After getting some tips from Coach Ryan and seeing another fellow TNT'er struggling as well, I made my way back to the start for my second lap and prayed I wouldn't pull a similar stunt. I was hesitant to immediately jump back in the water and spent a few minutes spitting in my goggles, adjusting my swim cap, and gathering myself for another attempt. After finally convincing myself it would be better, off I went. With the exception of swimming a little off course and not sighting very well, the second lap was 100 times better and left me feeling a tad bit better about my open water swim abilities. I still got out of the water seriously questioning what I had gotten myself into and was happier than ever to get off that body bag and move on to running. Putting on those running shoes never felt so good.

To sum it up, the first open water swim was a borderline disaster. My confidence took a big hit and now I have to get myself back to that place where I know I can do this and remove those doubts in my head. Race day is only 9 days away now. There is no turning back. It's time to suck it up and face my demons. Open water swim #2 is on Monday with the TNT group. Please keep your fingers crossed that it goes better for me. I really need it to go well.

As a way to get back some of my mojo, I opted for a pool workout today and swam the full 1500 meters and felt great doing it. It definitely instilled some of that confidence I lost on Thursday. I know I can handle the distance. I just need to get that evil voice out of my head reminding me that there is no lane rope or wall to grab onto when I get into trouble. Any suggestions from you triathlon pros reading my blog?


  1. Congrats on your first OWS!! It's definitely totally different than pool swimming... In fact, tomorrow I'll have my first for the season, and I'm nervous about the water temperature!!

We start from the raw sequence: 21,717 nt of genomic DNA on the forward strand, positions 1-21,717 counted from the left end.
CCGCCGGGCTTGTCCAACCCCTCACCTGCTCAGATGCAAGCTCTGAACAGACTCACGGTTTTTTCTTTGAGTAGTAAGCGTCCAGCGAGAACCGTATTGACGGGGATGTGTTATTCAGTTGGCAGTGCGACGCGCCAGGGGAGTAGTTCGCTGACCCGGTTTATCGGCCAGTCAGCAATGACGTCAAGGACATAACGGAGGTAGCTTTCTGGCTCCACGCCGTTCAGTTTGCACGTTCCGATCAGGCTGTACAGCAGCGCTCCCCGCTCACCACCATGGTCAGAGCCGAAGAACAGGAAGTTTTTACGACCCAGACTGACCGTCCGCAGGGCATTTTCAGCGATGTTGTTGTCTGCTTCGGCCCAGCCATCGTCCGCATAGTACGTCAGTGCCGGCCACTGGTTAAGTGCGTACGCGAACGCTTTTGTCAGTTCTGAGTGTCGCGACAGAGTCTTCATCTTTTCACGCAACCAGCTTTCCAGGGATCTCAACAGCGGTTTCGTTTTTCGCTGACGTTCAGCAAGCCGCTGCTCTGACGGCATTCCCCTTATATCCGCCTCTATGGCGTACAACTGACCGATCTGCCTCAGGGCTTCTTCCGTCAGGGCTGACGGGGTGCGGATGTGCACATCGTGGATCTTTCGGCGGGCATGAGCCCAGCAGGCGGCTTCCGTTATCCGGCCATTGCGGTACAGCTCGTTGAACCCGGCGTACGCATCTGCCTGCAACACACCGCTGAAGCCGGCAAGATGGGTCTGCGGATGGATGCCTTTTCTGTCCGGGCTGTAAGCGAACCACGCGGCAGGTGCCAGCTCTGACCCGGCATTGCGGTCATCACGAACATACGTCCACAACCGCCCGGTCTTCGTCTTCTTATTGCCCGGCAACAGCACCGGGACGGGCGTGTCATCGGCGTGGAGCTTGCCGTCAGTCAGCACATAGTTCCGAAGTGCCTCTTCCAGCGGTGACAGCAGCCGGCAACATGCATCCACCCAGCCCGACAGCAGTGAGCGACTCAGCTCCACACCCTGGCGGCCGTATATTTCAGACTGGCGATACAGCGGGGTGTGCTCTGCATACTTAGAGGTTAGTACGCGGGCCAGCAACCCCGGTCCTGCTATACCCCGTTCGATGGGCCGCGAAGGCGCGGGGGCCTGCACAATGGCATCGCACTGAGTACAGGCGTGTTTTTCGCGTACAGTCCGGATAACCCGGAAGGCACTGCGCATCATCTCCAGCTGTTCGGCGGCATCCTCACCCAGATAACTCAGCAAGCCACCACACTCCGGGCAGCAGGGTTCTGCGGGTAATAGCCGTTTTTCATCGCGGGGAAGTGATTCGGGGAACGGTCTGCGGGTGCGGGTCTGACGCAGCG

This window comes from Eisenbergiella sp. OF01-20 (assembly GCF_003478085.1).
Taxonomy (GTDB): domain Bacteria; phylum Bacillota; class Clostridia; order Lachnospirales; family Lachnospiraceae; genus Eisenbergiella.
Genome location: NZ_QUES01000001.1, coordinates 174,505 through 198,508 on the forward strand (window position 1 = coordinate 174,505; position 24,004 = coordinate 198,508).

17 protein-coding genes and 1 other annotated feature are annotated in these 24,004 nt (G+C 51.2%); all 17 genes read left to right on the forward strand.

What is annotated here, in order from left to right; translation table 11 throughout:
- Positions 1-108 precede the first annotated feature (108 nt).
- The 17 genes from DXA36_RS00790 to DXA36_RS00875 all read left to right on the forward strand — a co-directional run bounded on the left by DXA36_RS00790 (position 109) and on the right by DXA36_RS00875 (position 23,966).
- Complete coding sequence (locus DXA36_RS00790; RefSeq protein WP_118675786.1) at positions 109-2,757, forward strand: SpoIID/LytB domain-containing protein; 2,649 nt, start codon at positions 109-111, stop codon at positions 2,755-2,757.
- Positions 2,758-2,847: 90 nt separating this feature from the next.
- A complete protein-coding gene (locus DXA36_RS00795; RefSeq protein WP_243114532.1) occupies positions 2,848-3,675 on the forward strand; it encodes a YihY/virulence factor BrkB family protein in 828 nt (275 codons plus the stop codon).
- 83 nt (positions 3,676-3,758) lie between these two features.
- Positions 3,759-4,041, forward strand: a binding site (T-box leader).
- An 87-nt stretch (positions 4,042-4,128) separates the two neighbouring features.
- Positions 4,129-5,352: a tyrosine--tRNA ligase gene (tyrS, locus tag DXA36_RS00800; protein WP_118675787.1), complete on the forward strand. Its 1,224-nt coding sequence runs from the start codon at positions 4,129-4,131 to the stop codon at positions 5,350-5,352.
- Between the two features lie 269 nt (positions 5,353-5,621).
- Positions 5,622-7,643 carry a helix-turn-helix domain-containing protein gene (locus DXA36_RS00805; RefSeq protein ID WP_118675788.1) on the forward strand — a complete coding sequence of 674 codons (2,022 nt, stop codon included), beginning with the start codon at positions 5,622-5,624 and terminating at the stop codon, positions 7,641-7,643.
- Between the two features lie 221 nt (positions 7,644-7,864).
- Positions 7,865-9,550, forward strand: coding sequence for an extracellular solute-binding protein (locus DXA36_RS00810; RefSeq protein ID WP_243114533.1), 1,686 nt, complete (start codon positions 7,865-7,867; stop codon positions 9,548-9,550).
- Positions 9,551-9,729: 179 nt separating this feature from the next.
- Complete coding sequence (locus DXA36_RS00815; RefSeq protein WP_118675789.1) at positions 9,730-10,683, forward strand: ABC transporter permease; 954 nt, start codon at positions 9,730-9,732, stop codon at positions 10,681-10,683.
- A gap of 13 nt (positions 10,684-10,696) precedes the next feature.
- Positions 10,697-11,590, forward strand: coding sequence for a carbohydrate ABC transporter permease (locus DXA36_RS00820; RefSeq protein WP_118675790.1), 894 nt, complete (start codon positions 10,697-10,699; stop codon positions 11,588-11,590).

2. First congrats as well on your first OWS. That's half the battle. I can pretty much promise you that the second one will be miles better. A few things that might help:

    1) There are no lane lines and no rhythm-comforting flip turns every 25 meters. It is what it is. Embrace the fact that you just go and go, you'll come to prefer it.

    2) Sight every 10 strokes or less if you need to, knowing where you are relative to your surroundings will help you get used to being in the open.

    3) Make up a mantra that you chant to yourself as you stroke, and get into a rhythm like you would if you where running.

  3. Thanks for the comments! Mel, I will be coming over to your blog to see how it went. Good luck!

    Patrick - Thanks for all the tips! Very good advice. I will put those to good use on Monday.

  4. I forgot one. Trust your wetsuit, it's very bouyant...

  5. practice, practice, practice, OWS is a different beast, thats for sure. If you have to breaststroke or sidecrawl, so be it. Dont let the water beat you, show the water your not scared and complete it.

    I come from a swimming background, and my first tri, the swim was horrible, I hated it. But I made it. the reward is worth it.

  6. Hi! Great blog! I found it on Alliope's blog and wanted to say thanks for the talking up Red Coyote. I work there and we really love being involved in the community and getting involved with all the running organizations, like TNT.

    Awesome job on your first OWS. I think having the experience behind you is really important, not you can figure out what you need to do to improve for the actual race. Always be prepared!

    Good luck on your race!